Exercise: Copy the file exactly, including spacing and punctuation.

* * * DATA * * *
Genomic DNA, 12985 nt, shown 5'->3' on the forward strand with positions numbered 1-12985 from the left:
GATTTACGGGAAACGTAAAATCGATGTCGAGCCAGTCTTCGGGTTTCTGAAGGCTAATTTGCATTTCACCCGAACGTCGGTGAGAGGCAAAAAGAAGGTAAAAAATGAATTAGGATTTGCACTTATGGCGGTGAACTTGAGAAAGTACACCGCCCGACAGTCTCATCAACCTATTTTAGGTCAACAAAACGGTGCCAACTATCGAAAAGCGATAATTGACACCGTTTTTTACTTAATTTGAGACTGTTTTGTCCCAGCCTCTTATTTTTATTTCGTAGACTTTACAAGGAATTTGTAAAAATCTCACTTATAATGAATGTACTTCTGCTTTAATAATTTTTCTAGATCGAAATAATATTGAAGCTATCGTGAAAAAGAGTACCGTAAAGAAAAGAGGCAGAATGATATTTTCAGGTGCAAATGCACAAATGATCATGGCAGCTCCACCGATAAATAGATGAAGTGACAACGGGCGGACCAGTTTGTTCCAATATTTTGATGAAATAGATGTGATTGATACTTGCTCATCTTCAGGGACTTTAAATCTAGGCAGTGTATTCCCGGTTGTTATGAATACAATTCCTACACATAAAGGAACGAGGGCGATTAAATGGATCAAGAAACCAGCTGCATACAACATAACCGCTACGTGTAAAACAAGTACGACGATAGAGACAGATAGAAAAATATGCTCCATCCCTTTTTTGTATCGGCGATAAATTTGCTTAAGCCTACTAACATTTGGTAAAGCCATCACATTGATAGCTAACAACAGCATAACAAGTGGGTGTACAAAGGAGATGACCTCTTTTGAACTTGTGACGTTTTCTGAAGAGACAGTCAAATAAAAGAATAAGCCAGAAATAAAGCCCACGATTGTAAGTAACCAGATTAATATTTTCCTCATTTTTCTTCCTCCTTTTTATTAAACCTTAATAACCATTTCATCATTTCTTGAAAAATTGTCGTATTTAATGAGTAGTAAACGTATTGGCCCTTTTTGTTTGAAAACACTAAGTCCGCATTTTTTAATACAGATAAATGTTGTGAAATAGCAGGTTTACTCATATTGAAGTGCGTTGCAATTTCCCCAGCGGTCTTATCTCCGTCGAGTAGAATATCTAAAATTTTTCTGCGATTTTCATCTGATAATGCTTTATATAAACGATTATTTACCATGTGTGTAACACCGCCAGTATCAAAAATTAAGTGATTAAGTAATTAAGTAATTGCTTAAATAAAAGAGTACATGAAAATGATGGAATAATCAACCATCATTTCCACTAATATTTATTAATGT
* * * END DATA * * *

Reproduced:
Genomic DNA, 12985 nt, shown 5'->3' on the forward strand with positions numbered 1-12985 from the left:
GATTTACGGGAAACGTAAAATCGATGTCGAGCCAGTCTTCGGGTTTCTGAAGGCTAATTTGCATTTCACCCGAACGTCGGTGAGAGGCAAAAAGAAGGTAAAAAATGAATTAGGATTTGCACTTATGGCGGTGAACTTGAGAAAGTACACCGCCCGACAGTCTCATCAACCTATTTTAGGTCAACAAAACGGTGCCAACTATCGAAAAGCGATAATTGACACCGTTTTTTACTTAATTTGAGACTGTTTTGTCCCAGCCTCTTATTTTTATTTCGTAGACTTTACAAGGAATTTGTAAAAATCTCACTTATAATGAATGTACTTCTGCTTTAATAATTTTTCTAGATCGAAATAATATTGAAGCTATCGTGAAAAAGAGTACCGTAAAGAAAAGAGGCAGAATGATATTTTCAGGTGCAAATGCACAAATGATCATGGCAGCTCCACCGATAAATAGATGAAGTGACAACGGGCGGACCAGTTTGTTCCAATATTTTGATGAAATAGATGTGATTGATACTTGCTCATCTTCAGGGACTTTAAATCTAGGCAGTGTATTCCCGGTTGTTATGAATACAATTCCTACACATAAAGGAACGAGGGCGATTAAATGGATCAAGAAACCAGCTGCATACAACATAACCGCTACGTGTAAAACAAGTACGACGATAGAGACAGATAGAAAAATATGCTCCATCCCTTTTTTGTATCGGCGATAAATTTGCTTAAGCCTACTAACATTTGGTAAAGCCATCACATTGATAGCTAACAACAGCATAACAAGTGGGTGTACAAAGGAGATGACCTCTTTTGAACTTGTGACGTTTTCTGAAGAGACAGTCAAATAAAAGAATAAGCCAGAAATAAAGCCCACGATTGTAAGTAACCAGATTAATATTTTCCTCATTTTTCTTCCTCCTTTTTATTAAACCTTAATAACCATTTCATCATTTCTTGAAAAATTGTCGTATTTAATGAGTAGTAAACGTATTGGCCCTTTTTGTTTGAAAACACTAAGTCCGCATTTTTTAATACAGATAAATGTTGTGAAATAGCAGGTTTACTCATATTGAAGTGCGTTGCAATTTCCCCAGCGGTCTTATCTCCGTCGAGTAGAATATCTAAAATTTTTCTGCGATTTTCATCTGATAATGCTTTATATAAACGATTATTTACCATGTGTGTAACACCGCCAGTATCAAAAATTAAGTGATTAAGTAATTAAGTAATTGCTTAAATAAAAGAGTACATGAAAATGATGGAATAATCAACCATCATTTCCACTAATATTTATTAATGT